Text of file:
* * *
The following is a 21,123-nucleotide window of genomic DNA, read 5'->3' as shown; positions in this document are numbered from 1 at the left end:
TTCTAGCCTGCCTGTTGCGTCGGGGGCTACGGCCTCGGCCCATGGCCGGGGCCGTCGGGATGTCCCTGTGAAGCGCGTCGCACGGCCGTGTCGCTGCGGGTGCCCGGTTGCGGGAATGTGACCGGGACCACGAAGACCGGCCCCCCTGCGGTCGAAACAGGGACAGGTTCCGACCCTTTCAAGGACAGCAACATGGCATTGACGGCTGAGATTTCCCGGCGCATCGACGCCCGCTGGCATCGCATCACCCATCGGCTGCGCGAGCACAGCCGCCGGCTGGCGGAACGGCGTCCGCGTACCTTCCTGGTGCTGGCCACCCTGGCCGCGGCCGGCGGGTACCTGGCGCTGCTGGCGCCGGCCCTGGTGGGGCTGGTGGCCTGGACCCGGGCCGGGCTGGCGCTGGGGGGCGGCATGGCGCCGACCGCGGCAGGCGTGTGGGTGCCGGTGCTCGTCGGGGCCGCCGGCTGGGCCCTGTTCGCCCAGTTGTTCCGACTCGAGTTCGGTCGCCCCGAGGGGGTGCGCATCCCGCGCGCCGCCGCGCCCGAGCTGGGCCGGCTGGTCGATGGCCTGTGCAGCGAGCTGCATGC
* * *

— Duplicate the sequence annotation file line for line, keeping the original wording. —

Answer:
The following is a 21,123-nucleotide window of genomic DNA, read 5'->3' as shown; positions in this document are numbered from 1 at the left end:
TTCTAGCCTGCCTGTTGCGTCGGGGGCTACGGCCTCGGCCCATGGCCGGGGCCGTCGGGATGTCCCTGTGAAGCGCGTCGCACGGCCGTGTCGCTGCGGGTGCCCGGTTGCGGGAATGTGACCGGGACCACGAAGACCGGCCCCCCTGCGGTCGAAACAGGGACAGGTTCCGACCCTTTCAAGGACAGCAACATGGCATTGACGGCTGAGATTTCCCGGCGCATCGACGCCCGCTGGCATCGCATCACCCATCGGCTGCGCGAGCACAGCCGCCGGCTGGCGGAACGGCGTCCGCGTACCTTCCTGGTGCTGGCCACCCTGGCCGCGGCCGGCGGGTACCTGGCGCTGCTGGCGCCGGCCCTGGTGGGGCTGGTGGCCTGGACCCGGGCCGGGCTGGCGCTGGGGGGCGGCATGGCGCCGACCGCGGCAGGCGTGTGGGTGCCGGTGCTCGTCGGGGCCGCCGGCTGGGCCCTGTTCGCCCAGTTGTTCCGACTCGAGTTCGGTCGCCCCGAGGGGGTGCGCATCCCGCGCGCCGCCGCGCCCGAGCTGGGCCGGCTGGTCGATGGCCTGTGCAGCGAGCTGCATGC